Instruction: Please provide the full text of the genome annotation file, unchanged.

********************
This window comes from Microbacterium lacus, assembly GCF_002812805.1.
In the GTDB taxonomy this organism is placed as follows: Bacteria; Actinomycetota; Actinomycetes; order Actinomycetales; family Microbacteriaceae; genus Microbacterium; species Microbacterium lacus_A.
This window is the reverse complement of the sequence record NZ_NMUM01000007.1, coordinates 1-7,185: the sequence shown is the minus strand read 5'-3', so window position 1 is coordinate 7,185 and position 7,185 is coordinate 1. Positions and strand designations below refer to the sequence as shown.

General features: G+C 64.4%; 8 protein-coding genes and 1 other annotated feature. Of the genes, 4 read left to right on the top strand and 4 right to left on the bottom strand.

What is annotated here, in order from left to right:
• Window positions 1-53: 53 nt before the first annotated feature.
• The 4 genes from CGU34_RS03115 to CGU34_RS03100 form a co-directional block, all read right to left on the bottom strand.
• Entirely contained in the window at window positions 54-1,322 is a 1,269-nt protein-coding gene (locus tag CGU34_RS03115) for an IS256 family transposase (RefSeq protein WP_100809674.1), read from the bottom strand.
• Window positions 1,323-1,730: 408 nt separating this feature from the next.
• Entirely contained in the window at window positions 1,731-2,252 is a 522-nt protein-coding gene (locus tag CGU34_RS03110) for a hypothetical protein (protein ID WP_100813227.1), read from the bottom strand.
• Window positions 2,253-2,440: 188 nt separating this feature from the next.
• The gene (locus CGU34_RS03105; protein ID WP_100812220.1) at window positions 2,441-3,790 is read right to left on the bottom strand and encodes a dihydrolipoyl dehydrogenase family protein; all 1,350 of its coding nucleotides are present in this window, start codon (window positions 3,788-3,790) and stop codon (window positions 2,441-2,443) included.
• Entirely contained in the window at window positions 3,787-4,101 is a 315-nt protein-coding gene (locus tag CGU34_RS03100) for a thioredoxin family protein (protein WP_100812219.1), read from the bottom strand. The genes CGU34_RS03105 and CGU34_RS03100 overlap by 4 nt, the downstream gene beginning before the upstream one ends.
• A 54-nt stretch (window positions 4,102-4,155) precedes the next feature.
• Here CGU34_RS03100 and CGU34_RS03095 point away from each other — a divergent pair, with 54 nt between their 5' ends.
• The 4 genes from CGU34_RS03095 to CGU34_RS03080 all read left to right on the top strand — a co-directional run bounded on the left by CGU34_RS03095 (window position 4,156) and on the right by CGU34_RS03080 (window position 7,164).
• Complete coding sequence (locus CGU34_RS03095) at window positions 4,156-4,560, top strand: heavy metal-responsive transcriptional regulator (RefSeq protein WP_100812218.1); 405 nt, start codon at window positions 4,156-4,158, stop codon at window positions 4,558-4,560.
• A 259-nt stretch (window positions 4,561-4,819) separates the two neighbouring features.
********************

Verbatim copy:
This window comes from Microbacterium lacus, assembly GCF_002812805.1.
In the GTDB taxonomy this organism is placed as follows: Bacteria; Actinomycetota; Actinomycetes; order Actinomycetales; family Microbacteriaceae; genus Microbacterium; species Microbacterium lacus_A.
This window is the reverse complement of the sequence record NZ_NMUM01000007.1, coordinates 1-7,185: the sequence shown is the minus strand read 5'-3', so window position 1 is coordinate 7,185 and position 7,185 is coordinate 1. Positions and strand designations below refer to the sequence as shown.

General features: G+C 64.4%; 8 protein-coding genes and 1 other annotated feature. Of the genes, 4 read left to right on the top strand and 4 right to left on the bottom strand.

What is annotated here, in order from left to right:
• Window positions 1-53: 53 nt before the first annotated feature.
• The 4 genes from CGU34_RS03115 to CGU34_RS03100 form a co-directional block, all read right to left on the bottom strand.
• Entirely contained in the window at window positions 54-1,322 is a 1,269-nt protein-coding gene (locus tag CGU34_RS03115) for an IS256 family transposase (RefSeq protein WP_100809674.1), read from the bottom strand.
• Window positions 1,323-1,730: 408 nt separating this feature from the next.
• Entirely contained in the window at window positions 1,731-2,252 is a 522-nt protein-coding gene (locus tag CGU34_RS03110) for a hypothetical protein (protein ID WP_100813227.1), read from the bottom strand.
• Window positions 2,253-2,440: 188 nt separating this feature from the next.
• The gene (locus CGU34_RS03105; protein ID WP_100812220.1) at window positions 2,441-3,790 is read right to left on the bottom strand and encodes a dihydrolipoyl dehydrogenase family protein; all 1,350 of its coding nucleotides are present in this window, start codon (window positions 3,788-3,790) and stop codon (window positions 2,441-2,443) included.
• Entirely contained in the window at window positions 3,787-4,101 is a 315-nt protein-coding gene (locus tag CGU34_RS03100) for a thioredoxin family protein (protein WP_100812219.1), read from the bottom strand. The genes CGU34_RS03105 and CGU34_RS03100 overlap by 4 nt, the downstream gene beginning before the upstream one ends.
• A 54-nt stretch (window positions 4,102-4,155) precedes the next feature.
• Here CGU34_RS03100 and CGU34_RS03095 point away from each other — a divergent pair, with 54 nt between their 5' ends.
• The 4 genes from CGU34_RS03095 to CGU34_RS03080 all read left to right on the top strand — a co-directional run bounded on the left by CGU34_RS03095 (window position 4,156) and on the right by CGU34_RS03080 (window position 7,164).
• Complete coding sequence (locus CGU34_RS03095) at window positions 4,156-4,560, top strand: heavy metal-responsive transcriptional regulator (RefSeq protein WP_100812218.1); 405 nt, start codon at window positions 4,156-4,158, stop codon at window positions 4,558-4,560.
• A 259-nt stretch (window positions 4,561-4,819) separates the two neighbouring features.